Returning workers to work

Jul 8, 2021
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Written by Washington Retail
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Washington employers continue to face challenges filling open positions as Washington’s economy transitions to fully reopen this month. As Figure 1 shows, there are still more than 370,000 people collecting unemployment insurance benefits in Washington State – about 150,000 more than pre-pandemic levels. WR believes there are two immediate steps Washington State can take to help move people from unemployment insurance into suitable work. The first is to reinstate job search requirements that were waived during the pandemic. The waiver made sense because businesses were mainly closed or curtailed.

Figure 1 – Unemployment Insurance Claims – as of June 30

On a positive note, the Washington Employment Security Department (ESD) recently announced that job search requirements would be reinstated this month. However, ESD also proposed to ease job search requirements by allowing a simple online job search inquiry or posting of a resume’ in place of actual contact with prospective employers. Washington Retail is urging ESD to recognize online job searches as a tool for connecting job searchers with employers. However, using the online tool should not replace the requirement for actual contact with prospective employers. ESD is currently reviewing comments submitted during June and is expected to submit proposed rule changes this summer.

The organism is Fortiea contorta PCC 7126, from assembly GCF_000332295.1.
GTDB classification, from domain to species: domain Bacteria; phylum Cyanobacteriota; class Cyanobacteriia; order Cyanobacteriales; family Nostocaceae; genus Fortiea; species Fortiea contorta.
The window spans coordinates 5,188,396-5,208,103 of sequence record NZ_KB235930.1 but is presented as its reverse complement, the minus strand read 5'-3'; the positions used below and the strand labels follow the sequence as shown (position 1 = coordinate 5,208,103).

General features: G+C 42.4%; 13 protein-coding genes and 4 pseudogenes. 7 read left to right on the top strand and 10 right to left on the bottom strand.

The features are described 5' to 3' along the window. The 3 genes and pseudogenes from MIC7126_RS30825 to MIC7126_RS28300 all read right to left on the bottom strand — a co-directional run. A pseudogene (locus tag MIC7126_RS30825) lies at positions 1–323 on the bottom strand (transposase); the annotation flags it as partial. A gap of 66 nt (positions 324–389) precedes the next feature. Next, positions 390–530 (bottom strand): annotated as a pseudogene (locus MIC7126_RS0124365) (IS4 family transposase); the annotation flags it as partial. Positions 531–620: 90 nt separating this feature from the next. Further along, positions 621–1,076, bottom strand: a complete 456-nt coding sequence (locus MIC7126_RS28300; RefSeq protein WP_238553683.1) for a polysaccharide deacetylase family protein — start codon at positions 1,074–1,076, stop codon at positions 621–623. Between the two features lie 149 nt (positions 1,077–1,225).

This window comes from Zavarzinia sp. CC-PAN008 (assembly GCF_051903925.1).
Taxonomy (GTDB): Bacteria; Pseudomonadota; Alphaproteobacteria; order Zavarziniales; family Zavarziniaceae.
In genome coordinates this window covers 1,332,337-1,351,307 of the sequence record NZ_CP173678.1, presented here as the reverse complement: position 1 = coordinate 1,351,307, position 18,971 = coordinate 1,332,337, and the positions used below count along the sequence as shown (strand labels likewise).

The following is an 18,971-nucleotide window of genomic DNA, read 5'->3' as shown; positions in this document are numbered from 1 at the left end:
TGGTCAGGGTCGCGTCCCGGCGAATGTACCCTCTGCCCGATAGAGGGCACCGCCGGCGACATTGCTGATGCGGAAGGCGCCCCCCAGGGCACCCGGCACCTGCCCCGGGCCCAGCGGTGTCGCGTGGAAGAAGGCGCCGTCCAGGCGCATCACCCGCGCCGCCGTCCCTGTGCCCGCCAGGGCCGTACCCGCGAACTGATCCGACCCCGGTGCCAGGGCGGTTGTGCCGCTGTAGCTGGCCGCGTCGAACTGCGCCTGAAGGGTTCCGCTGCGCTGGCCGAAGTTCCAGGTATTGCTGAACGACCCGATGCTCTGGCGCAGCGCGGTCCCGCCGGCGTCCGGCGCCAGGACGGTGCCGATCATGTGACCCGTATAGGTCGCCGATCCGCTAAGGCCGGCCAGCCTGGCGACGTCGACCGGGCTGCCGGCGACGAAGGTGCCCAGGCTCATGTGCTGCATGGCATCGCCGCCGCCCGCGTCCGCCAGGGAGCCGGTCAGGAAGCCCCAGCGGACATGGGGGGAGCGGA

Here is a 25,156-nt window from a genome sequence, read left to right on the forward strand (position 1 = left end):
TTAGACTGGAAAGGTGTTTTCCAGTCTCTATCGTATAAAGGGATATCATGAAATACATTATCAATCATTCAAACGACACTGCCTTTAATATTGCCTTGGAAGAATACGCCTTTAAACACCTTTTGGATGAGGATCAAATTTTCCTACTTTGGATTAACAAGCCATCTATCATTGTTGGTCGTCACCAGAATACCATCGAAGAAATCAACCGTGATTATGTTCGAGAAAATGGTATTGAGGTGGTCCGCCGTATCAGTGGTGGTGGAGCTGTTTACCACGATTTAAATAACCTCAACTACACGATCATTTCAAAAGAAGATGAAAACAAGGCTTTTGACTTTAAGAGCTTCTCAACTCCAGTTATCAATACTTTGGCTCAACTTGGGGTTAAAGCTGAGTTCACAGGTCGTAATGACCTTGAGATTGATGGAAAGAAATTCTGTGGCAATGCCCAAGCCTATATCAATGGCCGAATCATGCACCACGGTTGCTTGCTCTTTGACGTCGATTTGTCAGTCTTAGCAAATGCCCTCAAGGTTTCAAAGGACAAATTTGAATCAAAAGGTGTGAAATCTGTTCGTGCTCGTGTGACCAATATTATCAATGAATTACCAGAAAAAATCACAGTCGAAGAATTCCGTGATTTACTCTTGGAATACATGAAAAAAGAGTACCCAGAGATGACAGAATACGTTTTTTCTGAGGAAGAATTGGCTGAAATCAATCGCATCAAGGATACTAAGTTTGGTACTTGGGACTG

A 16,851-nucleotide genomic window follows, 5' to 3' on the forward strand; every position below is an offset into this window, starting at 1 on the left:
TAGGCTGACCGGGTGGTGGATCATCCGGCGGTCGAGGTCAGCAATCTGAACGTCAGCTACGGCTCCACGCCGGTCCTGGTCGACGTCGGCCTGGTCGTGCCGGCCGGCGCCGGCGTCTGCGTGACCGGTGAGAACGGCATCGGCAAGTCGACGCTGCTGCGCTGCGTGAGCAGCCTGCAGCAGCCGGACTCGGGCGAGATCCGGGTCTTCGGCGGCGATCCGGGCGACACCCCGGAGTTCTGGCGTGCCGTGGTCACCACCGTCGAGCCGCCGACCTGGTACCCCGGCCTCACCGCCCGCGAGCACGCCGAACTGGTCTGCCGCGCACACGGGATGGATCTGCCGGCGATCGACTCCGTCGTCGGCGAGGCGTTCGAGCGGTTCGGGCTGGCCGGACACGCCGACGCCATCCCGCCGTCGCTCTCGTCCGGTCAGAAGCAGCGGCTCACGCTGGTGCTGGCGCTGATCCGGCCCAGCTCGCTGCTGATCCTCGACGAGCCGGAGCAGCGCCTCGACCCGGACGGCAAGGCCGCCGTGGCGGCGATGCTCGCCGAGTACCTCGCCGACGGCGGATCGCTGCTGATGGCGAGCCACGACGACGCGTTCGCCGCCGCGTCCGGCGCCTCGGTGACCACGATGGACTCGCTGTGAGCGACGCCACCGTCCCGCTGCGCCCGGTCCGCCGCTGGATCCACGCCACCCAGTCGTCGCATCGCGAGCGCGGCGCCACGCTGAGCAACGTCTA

Secondly, several states have opted to end or modify federal pandemic unemployment assistance programs to encourage workers receiving unemployment insurance to seek work again. The federal programs add up to $300 per week to unemployment insurance benefits and expire in September. Many states have eliminated the additional federal relief programs, reducing the weekly benefit payments to eligible recipients. Reportedly, workers are returning to work more quickly in states that have taken this action. Other states, like Montana, have converted their federal assistance program to an incentive program, offering “bonuses” to workers for accepting new jobs. There is no “one size fits all” solution to the challenge facing employers because many people may not be able to return to work quickly because of childcare needs exacerbated by COVID-19, care for COVID impacted family members, or other reasons. Nonetheless, WR is urging ESD to consider using federal unemployment insurance relief funds to help and encourage unemployed workers to return to work as quickly as possible so that Washington’s employers can return to full operations.